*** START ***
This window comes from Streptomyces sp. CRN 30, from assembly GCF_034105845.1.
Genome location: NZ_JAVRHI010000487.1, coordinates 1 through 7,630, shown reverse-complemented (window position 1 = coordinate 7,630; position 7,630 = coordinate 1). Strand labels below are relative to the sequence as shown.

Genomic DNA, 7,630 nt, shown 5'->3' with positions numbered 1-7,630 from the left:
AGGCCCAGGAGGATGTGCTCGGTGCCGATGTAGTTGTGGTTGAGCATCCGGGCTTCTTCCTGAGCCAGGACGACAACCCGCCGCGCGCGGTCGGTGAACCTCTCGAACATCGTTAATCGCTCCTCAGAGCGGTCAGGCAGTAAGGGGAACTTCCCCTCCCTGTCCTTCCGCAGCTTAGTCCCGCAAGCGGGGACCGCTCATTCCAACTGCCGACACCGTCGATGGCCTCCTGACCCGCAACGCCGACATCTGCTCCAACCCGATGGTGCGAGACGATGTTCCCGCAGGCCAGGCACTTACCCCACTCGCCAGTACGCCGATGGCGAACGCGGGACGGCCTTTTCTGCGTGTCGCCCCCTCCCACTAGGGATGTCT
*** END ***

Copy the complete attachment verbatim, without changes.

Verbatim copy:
This window comes from Streptomyces sp. CRN 30, from assembly GCF_034105845.1.
Genome location: NZ_JAVRHI010000487.1, coordinates 1 through 7,630, shown reverse-complemented (window position 1 = coordinate 7,630; position 7,630 = coordinate 1). Strand labels below are relative to the sequence as shown.

Genomic DNA, 7,630 nt, shown 5'->3' with positions numbered 1-7,630 from the left:
AGGCCCAGGAGGATGTGCTCGGTGCCGATGTAGTTGTGGTTGAGCATCCGGGCTTCTTCCTGAGCCAGGACGACAACCCGCCGCGCGCGGTCGGTGAACCTCTCGAACATCGTTAATCGCTCCTCAGAGCGGTCAGGCAGTAAGGGGAACTTCCCCTCCCTGTCCTTCCGCAGCTTAGTCCCGCAAGCGGGGACCGCTCATTCCAACTGCCGACACCGTCGATGGCCTCCTGACCCGCAACGCCGACATCTGCTCCAACCCGATGGTGCGAGACGATGTTCCCGCAGGCCAGGCACTTACCCCACTCGCCAGTACGCCGATGGCGAACGCGGGACGGCCTTTTCTGCGTGTCGCCCCCTCCCACTAGGGATGTCT